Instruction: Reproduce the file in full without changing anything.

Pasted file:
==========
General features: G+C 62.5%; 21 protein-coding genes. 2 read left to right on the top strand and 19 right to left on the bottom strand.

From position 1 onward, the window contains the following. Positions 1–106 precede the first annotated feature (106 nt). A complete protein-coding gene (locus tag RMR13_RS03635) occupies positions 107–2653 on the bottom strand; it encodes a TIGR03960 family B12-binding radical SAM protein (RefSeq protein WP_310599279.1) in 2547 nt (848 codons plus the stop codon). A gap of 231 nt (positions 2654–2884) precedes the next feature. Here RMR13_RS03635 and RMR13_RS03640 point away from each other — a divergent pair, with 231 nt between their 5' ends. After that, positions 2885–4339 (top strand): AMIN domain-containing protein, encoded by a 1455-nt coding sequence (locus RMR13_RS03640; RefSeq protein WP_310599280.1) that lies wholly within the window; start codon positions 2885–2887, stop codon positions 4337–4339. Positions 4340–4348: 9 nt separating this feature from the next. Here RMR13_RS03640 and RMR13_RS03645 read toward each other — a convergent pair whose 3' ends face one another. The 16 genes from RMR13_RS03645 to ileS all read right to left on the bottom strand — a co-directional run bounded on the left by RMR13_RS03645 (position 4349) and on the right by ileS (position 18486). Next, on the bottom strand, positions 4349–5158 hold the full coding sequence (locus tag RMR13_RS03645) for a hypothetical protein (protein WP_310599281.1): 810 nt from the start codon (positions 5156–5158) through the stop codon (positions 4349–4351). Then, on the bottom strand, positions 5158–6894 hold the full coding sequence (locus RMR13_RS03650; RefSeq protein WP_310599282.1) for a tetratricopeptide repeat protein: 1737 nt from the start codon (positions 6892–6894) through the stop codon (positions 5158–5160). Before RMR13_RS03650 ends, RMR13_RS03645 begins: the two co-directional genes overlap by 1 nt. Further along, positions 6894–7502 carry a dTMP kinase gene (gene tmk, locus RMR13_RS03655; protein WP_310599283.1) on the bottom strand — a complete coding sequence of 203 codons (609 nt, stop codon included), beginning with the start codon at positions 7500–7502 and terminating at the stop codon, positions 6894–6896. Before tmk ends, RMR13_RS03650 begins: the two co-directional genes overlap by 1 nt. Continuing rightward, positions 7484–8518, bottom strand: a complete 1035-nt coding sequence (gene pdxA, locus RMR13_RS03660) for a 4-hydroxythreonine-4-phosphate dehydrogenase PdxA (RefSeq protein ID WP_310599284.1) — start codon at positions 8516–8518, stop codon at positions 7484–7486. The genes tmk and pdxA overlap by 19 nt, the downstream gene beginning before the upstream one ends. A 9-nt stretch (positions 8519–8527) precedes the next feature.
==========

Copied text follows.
General features: G+C 62.5%; 21 protein-coding genes. 2 read left to right on the top strand and 19 right to left on the bottom strand.

From position 1 onward, the window contains the following. Positions 1–106 precede the first annotated feature (106 nt). A complete protein-coding gene (locus tag RMR13_RS03635) occupies positions 107–2653 on the bottom strand; it encodes a TIGR03960 family B12-binding radical SAM protein (RefSeq protein WP_310599279.1) in 2547 nt (848 codons plus the stop codon). A gap of 231 nt (positions 2654–2884) precedes the next feature. Here RMR13_RS03635 and RMR13_RS03640 point away from each other — a divergent pair, with 231 nt between their 5' ends. After that, positions 2885–4339 (top strand): AMIN domain-containing protein, encoded by a 1455-nt coding sequence (locus RMR13_RS03640; RefSeq protein WP_310599280.1) that lies wholly within the window; start codon positions 2885–2887, stop codon positions 4337–4339. Positions 4340–4348: 9 nt separating this feature from the next. Here RMR13_RS03640 and RMR13_RS03645 read toward each other — a convergent pair whose 3' ends face one another. The 16 genes from RMR13_RS03645 to ileS all read right to left on the bottom strand — a co-directional run bounded on the left by RMR13_RS03645 (position 4349) and on the right by ileS (position 18486). Next, on the bottom strand, positions 4349–5158 hold the full coding sequence (locus tag RMR13_RS03645) for a hypothetical protein (protein WP_310599281.1): 810 nt from the start codon (positions 5156–5158) through the stop codon (positions 4349–4351). Then, on the bottom strand, positions 5158–6894 hold the full coding sequence (locus RMR13_RS03650; RefSeq protein WP_310599282.1) for a tetratricopeptide repeat protein: 1737 nt from the start codon (positions 6892–6894) through the stop codon (positions 5158–5160). Before RMR13_RS03650 ends, RMR13_RS03645 begins: the two co-directional genes overlap by 1 nt. Further along, positions 6894–7502 carry a dTMP kinase gene (gene tmk, locus RMR13_RS03655; protein WP_310599283.1) on the bottom strand — a complete coding sequence of 203 codons (609 nt, stop codon included), beginning with the start codon at positions 7500–7502 and terminating at the stop codon, positions 6894–6896. Before tmk ends, RMR13_RS03650 begins: the two co-directional genes overlap by 1 nt. Continuing rightward, positions 7484–8518, bottom strand: a complete 1035-nt coding sequence (gene pdxA, locus RMR13_RS03660) for a 4-hydroxythreonine-4-phosphate dehydrogenase PdxA (RefSeq protein ID WP_310599284.1) — start codon at positions 8516–8518, stop codon at positions 7484–7486. The genes tmk and pdxA overlap by 19 nt, the downstream gene beginning before the upstream one ends. A 9-nt stretch (positions 8519–8527) precedes the next feature.